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Oxygen
Thursday, March 19th, 2009, 06:55 PM
In my opinion the most dynamic female grappler in the world is Satoko Shinashi
http://www.youtube.com/watch?v=xf9W9luyxHw&feature=related

Psychonaut
Thursday, March 19th, 2009, 07:13 PM
As a grappling instructor for my unit in the Army, it's my professional opinion that grappling is not at all an appropriate combat technique to teach women to rely on. While it's true that a remarkably skilled grappler can execute techniques without much strength under ideal conditions, the vast majority of people (especially women) who learn a martial art for the purpose of self defense are not going to attain this level of skill and will not be using it under ideal conditions at all. The biggest problem with women doing gappling is the strength difference. Men are stronger than women, and in close combat (unless you are an expert) the stronger opponent will tend to dominate. Given that your average woman will never be as strong as your average attacker, I think that it's far more beneficial to teach women techniques that will allow them to quickly escape an attacker rather than trying to grapple with him.

Oxygen
Thursday, March 19th, 2009, 07:43 PM
As a grappling instructor for my unit in the Army, it's my professional opinion that grappling is not at all an appropriate combat technique to teach women to rely on. While it's true that a remarkably skilled grappler can execute techniques without much strength under ideal conditions, the vast majority of people (especially women) who learn a martial art for the purpose of self defense are not going to attain this level of skill and will not be using it under ideal conditions at all. The biggest problem with women doing gappling is the strength difference. Men are stronger than women, and in close combat (unless you are an expert) the stronger opponent will tend to dominate. Given that your average woman will never be as strong as your average attacker, I think that it's far more beneficial to teach women techniques that will allow them to quickly escape an attacker rather than trying to grapple with him.
I have to disagree with you on that one, having trained boxing, thai, mma, sw and bjj it is my opinion that women benefit the most from grappling because of less physical strength. Grappling lessens the advantage of physical strength in a much grater way than throwing punches and kicks, also women are usually more fragile because of finer bones and thus breaks hands and legs easier when punching and kicking. Another factor is that many times the violence is accompanied by attempted sexual assault where grappling skill is essential to be able to handle (get out of) the situation.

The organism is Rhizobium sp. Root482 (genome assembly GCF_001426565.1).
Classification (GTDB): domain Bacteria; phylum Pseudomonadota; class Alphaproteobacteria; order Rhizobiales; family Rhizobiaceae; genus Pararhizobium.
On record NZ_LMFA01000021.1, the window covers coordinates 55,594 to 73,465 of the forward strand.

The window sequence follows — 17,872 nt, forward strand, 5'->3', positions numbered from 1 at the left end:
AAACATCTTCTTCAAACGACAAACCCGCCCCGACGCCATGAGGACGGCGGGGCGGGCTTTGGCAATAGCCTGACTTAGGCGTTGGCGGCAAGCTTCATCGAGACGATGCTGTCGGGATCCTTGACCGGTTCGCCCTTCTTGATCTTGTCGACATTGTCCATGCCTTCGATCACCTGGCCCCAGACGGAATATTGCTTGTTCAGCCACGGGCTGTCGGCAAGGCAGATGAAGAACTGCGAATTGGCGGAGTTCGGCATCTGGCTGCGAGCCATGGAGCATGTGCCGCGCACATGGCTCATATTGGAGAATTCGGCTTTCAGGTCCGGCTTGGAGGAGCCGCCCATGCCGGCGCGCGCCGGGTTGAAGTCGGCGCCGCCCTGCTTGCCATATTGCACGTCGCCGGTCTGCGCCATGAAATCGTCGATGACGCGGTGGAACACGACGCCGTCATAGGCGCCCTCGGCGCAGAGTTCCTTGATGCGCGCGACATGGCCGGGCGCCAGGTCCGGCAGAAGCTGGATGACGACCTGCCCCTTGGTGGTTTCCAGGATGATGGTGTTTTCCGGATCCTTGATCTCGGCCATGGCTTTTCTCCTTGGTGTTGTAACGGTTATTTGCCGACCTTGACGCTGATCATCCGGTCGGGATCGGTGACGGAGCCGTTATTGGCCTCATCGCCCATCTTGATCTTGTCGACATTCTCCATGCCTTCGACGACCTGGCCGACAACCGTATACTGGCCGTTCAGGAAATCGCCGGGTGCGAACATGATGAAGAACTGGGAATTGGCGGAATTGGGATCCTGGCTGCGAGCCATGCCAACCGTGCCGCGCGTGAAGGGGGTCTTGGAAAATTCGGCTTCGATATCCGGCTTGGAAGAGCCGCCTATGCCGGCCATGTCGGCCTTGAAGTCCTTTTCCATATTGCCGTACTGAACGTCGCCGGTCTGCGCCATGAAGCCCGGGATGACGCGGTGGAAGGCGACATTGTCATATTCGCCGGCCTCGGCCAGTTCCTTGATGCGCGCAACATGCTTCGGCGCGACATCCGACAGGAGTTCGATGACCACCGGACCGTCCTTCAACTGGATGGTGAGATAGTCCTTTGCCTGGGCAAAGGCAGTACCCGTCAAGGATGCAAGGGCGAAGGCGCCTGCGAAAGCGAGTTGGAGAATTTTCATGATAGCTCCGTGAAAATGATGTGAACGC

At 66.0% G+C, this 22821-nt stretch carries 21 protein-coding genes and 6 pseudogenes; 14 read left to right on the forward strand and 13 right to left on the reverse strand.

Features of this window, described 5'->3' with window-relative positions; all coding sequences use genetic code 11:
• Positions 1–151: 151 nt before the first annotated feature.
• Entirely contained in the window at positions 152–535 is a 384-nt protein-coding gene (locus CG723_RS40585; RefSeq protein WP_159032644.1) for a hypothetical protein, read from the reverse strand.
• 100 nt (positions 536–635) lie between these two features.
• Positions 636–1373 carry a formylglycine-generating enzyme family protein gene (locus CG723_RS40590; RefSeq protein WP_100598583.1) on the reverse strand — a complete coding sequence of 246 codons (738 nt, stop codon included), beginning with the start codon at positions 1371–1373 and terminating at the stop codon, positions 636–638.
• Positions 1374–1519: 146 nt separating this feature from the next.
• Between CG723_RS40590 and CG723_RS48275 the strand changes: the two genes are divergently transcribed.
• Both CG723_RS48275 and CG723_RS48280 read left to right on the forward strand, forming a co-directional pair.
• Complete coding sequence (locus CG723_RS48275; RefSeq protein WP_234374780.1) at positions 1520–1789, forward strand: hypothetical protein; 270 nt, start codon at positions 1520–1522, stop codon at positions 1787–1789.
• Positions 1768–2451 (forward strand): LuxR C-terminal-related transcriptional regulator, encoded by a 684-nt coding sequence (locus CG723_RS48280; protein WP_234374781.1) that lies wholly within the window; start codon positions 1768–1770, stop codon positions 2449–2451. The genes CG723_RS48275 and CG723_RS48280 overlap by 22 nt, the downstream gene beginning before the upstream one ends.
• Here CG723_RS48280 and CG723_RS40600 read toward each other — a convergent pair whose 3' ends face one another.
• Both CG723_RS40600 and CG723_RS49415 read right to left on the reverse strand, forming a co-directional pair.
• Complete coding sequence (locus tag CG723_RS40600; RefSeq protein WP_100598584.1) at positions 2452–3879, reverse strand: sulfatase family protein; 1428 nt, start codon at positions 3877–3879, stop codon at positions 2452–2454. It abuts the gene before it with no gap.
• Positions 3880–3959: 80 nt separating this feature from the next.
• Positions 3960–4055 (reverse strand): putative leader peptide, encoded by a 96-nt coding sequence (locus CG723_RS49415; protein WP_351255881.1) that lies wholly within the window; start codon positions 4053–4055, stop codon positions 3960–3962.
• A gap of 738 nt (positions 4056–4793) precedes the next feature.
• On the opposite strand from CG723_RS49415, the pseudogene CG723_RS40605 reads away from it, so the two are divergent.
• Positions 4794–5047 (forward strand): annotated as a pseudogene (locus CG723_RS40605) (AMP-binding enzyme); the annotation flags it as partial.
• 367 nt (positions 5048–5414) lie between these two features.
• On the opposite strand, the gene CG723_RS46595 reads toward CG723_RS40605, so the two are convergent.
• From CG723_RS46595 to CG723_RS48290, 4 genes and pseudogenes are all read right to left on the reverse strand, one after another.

This may sound strange for some people but I assure you that no matter how strong you are you will not be able to pin Kyra Gracie to the ground, No way! And as far as how long it takes for something to work in a live situation, no one can ever say because it depends on the situation but many women will never be able to knock me out with a punch even if I let them hit me no matter how much they train but 99% of women will be able to choke me out after training 6 months.

Of course its always better to avoid a situation but sometimes you cant.

rainman
Thursday, March 19th, 2009, 08:15 PM
I've studied martial arts a lot in my youth. And I can tell you it's a little known fact that women have just as much strength if not more in their legs than men. Yet their upper body has practically nothing.

For some reason it seems like the Asian martial arts are more oriented towards women with their kicks and emphasis on technique rather the strength.

Grappling is not a realistic form of self defense period unless it is complimented with good striking skills. You can defend yourself with practically no grappling skills, but the opposite is not true.

Almost all of your commercial schools will not teach you good martial arts though. They teach a watered down version for the public. Which is a good thing you don't want to teach some criminal deadly techniques right from the start. But with all this UFC stuff there is this popular myth spreading that grappling is a realistic street fighting system when its not. True jiu-jitsu has a saying "there is no jiu-jitsu without striking". Meaning in the battlefield if you want to throw someone or put them into a hold you have to hit them first to stun them or wear them down. It's easy to do all these commercial techniques on someone who is complying and letting you do it but when someone is really fighting you it will be impossible without hitting them first.